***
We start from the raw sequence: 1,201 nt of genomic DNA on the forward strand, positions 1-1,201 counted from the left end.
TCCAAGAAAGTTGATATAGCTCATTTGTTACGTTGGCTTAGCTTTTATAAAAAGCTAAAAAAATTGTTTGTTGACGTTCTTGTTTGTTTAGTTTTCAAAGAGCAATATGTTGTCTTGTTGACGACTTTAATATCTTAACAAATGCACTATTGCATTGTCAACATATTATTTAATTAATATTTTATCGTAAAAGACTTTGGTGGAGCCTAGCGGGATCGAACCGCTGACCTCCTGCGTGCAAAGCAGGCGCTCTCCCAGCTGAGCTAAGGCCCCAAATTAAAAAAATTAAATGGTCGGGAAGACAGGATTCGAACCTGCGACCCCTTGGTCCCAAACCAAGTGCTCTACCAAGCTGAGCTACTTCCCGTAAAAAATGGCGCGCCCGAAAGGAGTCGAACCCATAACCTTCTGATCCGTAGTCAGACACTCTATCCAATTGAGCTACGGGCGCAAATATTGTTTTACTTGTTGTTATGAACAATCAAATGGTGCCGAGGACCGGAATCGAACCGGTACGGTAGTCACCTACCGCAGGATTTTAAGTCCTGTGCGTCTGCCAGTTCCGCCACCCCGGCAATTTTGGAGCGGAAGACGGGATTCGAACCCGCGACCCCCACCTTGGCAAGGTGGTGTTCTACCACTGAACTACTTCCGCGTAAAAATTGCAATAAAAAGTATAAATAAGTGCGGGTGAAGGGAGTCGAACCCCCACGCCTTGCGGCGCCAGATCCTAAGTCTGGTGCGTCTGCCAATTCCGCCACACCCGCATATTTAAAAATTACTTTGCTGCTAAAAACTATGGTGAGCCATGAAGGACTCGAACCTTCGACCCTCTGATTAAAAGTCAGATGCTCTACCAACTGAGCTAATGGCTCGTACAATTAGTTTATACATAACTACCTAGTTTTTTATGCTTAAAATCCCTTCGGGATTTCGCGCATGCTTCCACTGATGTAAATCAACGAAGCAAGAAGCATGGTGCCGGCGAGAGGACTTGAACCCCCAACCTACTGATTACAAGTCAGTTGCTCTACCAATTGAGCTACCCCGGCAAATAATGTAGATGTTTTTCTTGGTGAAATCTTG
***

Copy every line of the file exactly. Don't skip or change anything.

We start from the raw sequence: 1,201 nt of genomic DNA on the forward strand, positions 1-1,201 counted from the left end.
TCCAAGAAAGTTGATATAGCTCATTTGTTACGTTGGCTTAGCTTTTATAAAAAGCTAAAAAAATTGTTTGTTGACGTTCTTGTTTGTTTAGTTTTCAAAGAGCAATATGTTGTCTTGTTGACGACTTTAATATCTTAACAAATGCACTATTGCATTGTCAACATATTATTTAATTAATATTTTATCGTAAAAGACTTTGGTGGAGCCTAGCGGGATCGAACCGCTGACCTCCTGCGTGCAAAGCAGGCGCTCTCCCAGCTGAGCTAAGGCCCCAAATTAAAAAAATTAAATGGTCGGGAAGACAGGATTCGAACCTGCGACCCCTTGGTCCCAAACCAAGTGCTCTACCAAGCTGAGCTACTTCCCGTAAAAAATGGCGCGCCCGAAAGGAGTCGAACCCATAACCTTCTGATCCGTAGTCAGACACTCTATCCAATTGAGCTACGGGCGCAAATATTGTTTTACTTGTTGTTATGAACAATCAAATGGTGCCGAGGACCGGAATCGAACCGGTACGGTAGTCACCTACCGCAGGATTTTAAGTCCTGTGCGTCTGCCAGTTCCGCCACCCCGGCAATTTTGGAGCGGAAGACGGGATTCGAACCCGCGACCCCCACCTTGGCAAGGTGGTGTTCTACCACTGAACTACTTCCGCGTAAAAATTGCAATAAAAAGTATAAATAAGTGCGGGTGAAGGGAGTCGAACCCCCACGCCTTGCGGCGCCAGATCCTAAGTCTGGTGCGTCTGCCAATTCCGCCACACCCGCATATTTAAAAATTACTTTGCTGCTAAAAACTATGGTGAGCCATGAAGGACTCGAACCTTCGACCCTCTGATTAAAAGTCAGATGCTCTACCAACTGAGCTAATGGCTCGTACAATTAGTTTATACATAACTACCTAGTTTTTTATGCTTAAAATCCCTTCGGGATTTCGCGCATGCTTCCACTGATGTAAATCAACGAAGCAAGAAGCATGGTGCCGGCGAGAGGACTTGAACCCCCAACCTACTGATTACAAGTCAGTTGCTCTACCAATTGAGCTACCCCGGCAAATAATGTAGATGTTTTTCTTGGTGAAATCTTG